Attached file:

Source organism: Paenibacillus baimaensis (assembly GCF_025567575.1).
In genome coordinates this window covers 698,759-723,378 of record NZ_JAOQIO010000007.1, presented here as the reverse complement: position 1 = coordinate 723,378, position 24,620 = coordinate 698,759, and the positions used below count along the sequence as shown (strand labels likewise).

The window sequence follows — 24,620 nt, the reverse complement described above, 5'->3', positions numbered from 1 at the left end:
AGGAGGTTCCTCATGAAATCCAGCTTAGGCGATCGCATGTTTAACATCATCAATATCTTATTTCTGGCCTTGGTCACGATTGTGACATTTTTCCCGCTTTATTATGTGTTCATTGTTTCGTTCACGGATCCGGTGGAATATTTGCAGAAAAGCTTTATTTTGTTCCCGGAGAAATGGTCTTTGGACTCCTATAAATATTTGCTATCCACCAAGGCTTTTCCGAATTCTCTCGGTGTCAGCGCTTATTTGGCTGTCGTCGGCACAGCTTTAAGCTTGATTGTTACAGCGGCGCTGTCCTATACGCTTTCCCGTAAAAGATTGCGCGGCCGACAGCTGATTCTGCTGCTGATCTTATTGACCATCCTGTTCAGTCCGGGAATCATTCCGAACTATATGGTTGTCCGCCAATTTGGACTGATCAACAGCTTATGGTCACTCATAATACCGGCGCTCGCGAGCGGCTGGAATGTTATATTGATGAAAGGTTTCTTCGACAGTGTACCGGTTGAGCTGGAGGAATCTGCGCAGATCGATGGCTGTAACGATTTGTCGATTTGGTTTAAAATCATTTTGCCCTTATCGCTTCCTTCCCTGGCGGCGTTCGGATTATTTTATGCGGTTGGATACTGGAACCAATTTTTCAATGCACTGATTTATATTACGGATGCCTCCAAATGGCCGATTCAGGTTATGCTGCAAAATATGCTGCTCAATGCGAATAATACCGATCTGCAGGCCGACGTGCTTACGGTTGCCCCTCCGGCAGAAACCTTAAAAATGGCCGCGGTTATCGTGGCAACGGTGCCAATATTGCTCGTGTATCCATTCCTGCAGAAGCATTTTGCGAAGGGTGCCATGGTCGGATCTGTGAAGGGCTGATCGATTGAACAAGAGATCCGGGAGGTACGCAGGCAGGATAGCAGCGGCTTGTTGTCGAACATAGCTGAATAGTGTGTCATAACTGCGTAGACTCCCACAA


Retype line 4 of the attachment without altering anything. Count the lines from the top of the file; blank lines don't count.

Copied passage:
AGGAGGTTCCTCATGAAATCCAGCTTAGGCGATCGCATGTTTAACATCATCAATATCTTATTTCTGGCCTTGGTCACGATTGTGACATTTTTCCCGCTTTATTATGTGTTCATTGTTTCGTTCACGGATCCGGTGGAATATTTGCAGAAAAGCTTTATTTTGTTCCCGGAGAAATGGTCTTTGGACTCCTATAAATATTTGCTATCCACCAAGGCTTTTCCGAATTCTCTCGGTGTCAGCGCTTATTTGGCTGTCGTCGGCACAGCTTTAAGCTTGATTGTTACAGCGGCGCTGTCCTATACGCTTTCCCGTAAAAGATTGCGCGGCCGACAGCTGATTCTGCTGCTGATCTTATTGACCATCCTGTTCAGTCCGGGAATCATTCCGAACTATATGGTTGTCCGCCAATTTGGACTGATCAACAGCTTATGGTCACTCATAATACCGGCGCTCGCGAGCGGCTGGAATGTTATATTGATGAAAGGTTTCTTCGACAGTGTACCGGTTGAGCTGGAGGAATCTGCGCAGATCGATGGCTGTAACGATTTGTCGATTTGGTTTAAAATCATTTTGCCCTTATCGCTTCCTTCCCTGGCGGCGTTCGGATTATTTTATGCGGTTGGATACTGGAACCAATTTTTCAATGCACTGATTTATATTACGGATGCCTCCAAATGGCCGATTCAGGTTATGCTGCAAAATATGCTGCTCAATGCGAATAATACCGATCTGCAGGCCGACGTGCTTACGGTTGCCCCTCCGGCAGAAACCTTAAAAATGGCCGCGGTTATCGTGGCAACGGTGCCAATATTGCTCGTGTATCCATTCCTGCAGAAGCATTTTGCGAAGGGTGCCATGGTCGGATCTGTGAAGGGCTGATCGATTGAACAAGAGATCCGGGAGGTACGCAGGCAGGATAGCAGCGGCTTGTTGTCGAACATAGCTGAATAGTGTGTCATAACTGCGTAGACTCCCACAA